http://www.slackware.com/~alien/tdose2009/t-dose-slackware.pdf
        1.2.0.1 01/04/1994 (with Linux kernel 1.0)- mine was Linux kernel 1.2.8 if I remember right.

        I think I found the book I actually used but even this was a later edition than the one I had:
        https://www.amazon.com/LINUX-Configuration-Installation-Books-Slackware/dp/0764570056/ref=sr_1_4?crid=35LZPK0F1BK80&keywords=slackware+linux&qid=1704144591&s=books&sprefix=Slackware%2Cstripbooks%2C157&sr=1-4 – The authors are Kevin Reichard and Eric Foster-Johnson, with a lot of content that comes directly from Patrick Volkerding; yeah, this one has Version 3.5, which came later.

        The early edition I had contained a CD, if I remember correctly, but you had to build a boot disk and a root disk from the CD; mine were the 3 1/2″ solid removable disks. The good thing is that my UNIX workstation at work ALSO had the ability to use these and CD too. The reason I mention this is because my early edition book only had a version that gave me 640×40 video with at most 8 colors; I found a newer video driver and got the resolution up to 256 colors, and either 800×600, or possibly 1024×768; if I didn’t have the 1024×768 on my first system, I got a Toshiba laptop later and I’m sure I got it or one of my late 1990s models updated; it was in 2001 when I got a Dell Dimension 4100, put TWO drives on it and ran as many as 12 distributions, and maybe 13-14 for a very short while; those were the days! I had a LOT of fun with GRUB 0.97 in those days!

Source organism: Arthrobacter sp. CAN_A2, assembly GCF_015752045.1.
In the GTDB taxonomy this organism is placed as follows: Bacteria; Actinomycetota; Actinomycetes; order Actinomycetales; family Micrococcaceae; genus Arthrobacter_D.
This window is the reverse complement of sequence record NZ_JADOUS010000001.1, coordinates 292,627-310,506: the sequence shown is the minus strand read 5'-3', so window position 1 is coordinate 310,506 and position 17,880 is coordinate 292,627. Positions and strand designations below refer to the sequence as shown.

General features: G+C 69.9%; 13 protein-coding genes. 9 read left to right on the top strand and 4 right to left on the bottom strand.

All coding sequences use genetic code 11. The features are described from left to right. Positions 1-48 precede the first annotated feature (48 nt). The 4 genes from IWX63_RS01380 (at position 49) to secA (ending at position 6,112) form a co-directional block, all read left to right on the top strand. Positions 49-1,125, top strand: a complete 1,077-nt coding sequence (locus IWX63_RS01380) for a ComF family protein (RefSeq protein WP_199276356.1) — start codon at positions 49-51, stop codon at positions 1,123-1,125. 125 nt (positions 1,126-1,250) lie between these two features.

(I found some different stuff, but I have probably written about this a couple of times AT LEAST, even in this thread).

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        Brian Masinick

        #127733
        Member
        seaken64

          I answered 20+ years. It was about 2000 or 2001 when I first installed Linux. It was Slackware. I bought a book at the bookstore (remember those? No Amazon!) and I read it and it walked me through making the floppy disks and running the installer.